Simple enough, right? If you miss a workout on this program you are, by default, failing to provide a stimulus for your body to adapt to. This adaptation response is what is used to drive the next training day’s progress. Thus, if you miss a day you shouldn’t be expecting to “go up” in weight the next training day, although in the beginning this is more feasible. Moreover, novices tend to de-train more quickly than advanced trainees, as they’ve had less cumulative exposure to the lifts, progression, etc. and thus, it’s not unusual to see some of these detraining or deconditioning effects if a person misses a workout.

So, what do you do if you miss a workout? Simply repeat the last workout you did and start from there. If you miss a series of workouts and are a true novice, you’ll just start all over again. I really shouldn’t have to say this, but how about just not missing workouts?

9) Reading too much bullshit.

Bro 1: “Hey man, did you see that new exercise on today?”

Bro 2: “Nah, bro. What was it?”

Bro 1: “It’s like this weird lunge thing with kettlebells. All the Russians used to use it and that’s why their legs are so jacked. I heard Klokov invented it!”

Bro 2: “Dude, this is awesome. We don’t have to do squats today then. Let’s do like 40 minutes of mobility, to make sure we activate all our muscles during training, then do Klokov lunges with kettlebells.”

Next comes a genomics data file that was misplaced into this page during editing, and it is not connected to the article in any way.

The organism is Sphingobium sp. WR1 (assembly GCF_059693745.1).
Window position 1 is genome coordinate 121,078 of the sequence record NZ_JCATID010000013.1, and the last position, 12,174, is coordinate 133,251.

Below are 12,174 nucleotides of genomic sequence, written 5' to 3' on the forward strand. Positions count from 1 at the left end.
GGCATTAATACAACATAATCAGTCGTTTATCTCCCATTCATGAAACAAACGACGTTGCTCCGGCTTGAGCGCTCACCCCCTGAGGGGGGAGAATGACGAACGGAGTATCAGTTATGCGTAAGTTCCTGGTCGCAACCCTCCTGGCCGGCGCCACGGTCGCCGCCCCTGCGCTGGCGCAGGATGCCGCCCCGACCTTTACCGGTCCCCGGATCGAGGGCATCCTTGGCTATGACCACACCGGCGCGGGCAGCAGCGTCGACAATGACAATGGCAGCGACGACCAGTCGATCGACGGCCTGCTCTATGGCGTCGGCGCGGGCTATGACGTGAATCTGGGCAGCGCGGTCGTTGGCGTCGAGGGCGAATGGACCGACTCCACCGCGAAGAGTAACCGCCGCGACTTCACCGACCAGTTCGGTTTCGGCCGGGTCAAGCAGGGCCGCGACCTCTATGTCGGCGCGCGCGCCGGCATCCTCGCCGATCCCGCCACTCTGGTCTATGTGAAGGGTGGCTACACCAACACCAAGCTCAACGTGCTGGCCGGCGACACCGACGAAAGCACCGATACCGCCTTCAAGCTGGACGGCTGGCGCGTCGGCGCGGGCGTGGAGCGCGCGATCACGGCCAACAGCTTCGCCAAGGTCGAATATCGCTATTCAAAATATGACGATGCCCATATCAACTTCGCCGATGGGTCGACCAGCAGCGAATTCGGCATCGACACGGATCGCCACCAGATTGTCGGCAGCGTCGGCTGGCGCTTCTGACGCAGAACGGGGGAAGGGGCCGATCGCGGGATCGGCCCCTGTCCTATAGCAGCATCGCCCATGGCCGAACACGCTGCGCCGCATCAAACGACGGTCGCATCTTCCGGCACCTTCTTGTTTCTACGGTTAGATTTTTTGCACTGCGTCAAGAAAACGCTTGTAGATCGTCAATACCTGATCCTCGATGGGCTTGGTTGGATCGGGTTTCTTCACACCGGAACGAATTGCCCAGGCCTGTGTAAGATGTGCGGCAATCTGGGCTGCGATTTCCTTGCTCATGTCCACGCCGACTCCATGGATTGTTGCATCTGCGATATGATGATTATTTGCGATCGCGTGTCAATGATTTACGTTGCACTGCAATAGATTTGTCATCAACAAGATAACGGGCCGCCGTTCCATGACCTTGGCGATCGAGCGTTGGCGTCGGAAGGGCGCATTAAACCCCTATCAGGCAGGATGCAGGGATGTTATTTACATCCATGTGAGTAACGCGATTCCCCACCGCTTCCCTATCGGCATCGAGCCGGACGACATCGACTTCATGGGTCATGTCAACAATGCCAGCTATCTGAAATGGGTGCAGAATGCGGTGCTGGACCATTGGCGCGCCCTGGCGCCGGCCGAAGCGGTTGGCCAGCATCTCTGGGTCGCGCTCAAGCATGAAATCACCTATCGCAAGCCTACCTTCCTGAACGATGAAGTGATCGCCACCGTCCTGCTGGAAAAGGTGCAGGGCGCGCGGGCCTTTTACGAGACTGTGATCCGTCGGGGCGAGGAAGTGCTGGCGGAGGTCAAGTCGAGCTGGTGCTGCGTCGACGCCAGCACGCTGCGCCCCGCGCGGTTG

Bro 1: “Yea, squats are so old-school. said these were better for hypertrophy anyway. I don’t care about being strong, I just want to LOOK strong.”

Sadly, this sort of crap happens everyday in gyms (CrossFit and black-iron gyms are not exempt from this either) across the country. People mistake “new” or “proprietary” with “better” and try to reinvent the wheel. Look boys and girls, barbells are the most efficient way to load the human musculoskeletal system and stress the body. Because it’s the most efficient*  way to stress the body, it’s the most efficient at causing the body to adapt and these adaptations are more robust than any other silly shit your “guru” is pushing.

*ef·fi·cien·cy: noun, plural ef·fi·cien·cies.

1. the state or quality of being efficient; competency in performance.
2. accomplishment of or ability to accomplish a job with a minimum expenditure of time and effort: The squat is increasing Christy’s exercise efficiency by working all the muscles of her legs and trunk instead of wasting hours doing isolation/activation bullshit.
3. the ratio of the work done or energy developed by a machine, engine, etc., to the energy supplied to it, usually expressed as a percentage.

10) Being a p*ssy.

Any program that’s designed to add weight to the bar 3x a week is going to be hard, make no bones about it. If you want it to be easy or, more commonly, easier week to week you need an attitude check.

“It never get’s easier, you just go faster”- Greg LeMond

The “New” Mayo Clinic Diet??

By Jordan Feigenbaum MS, CSCS, HFS,  USAW CC, Starting Strength Coach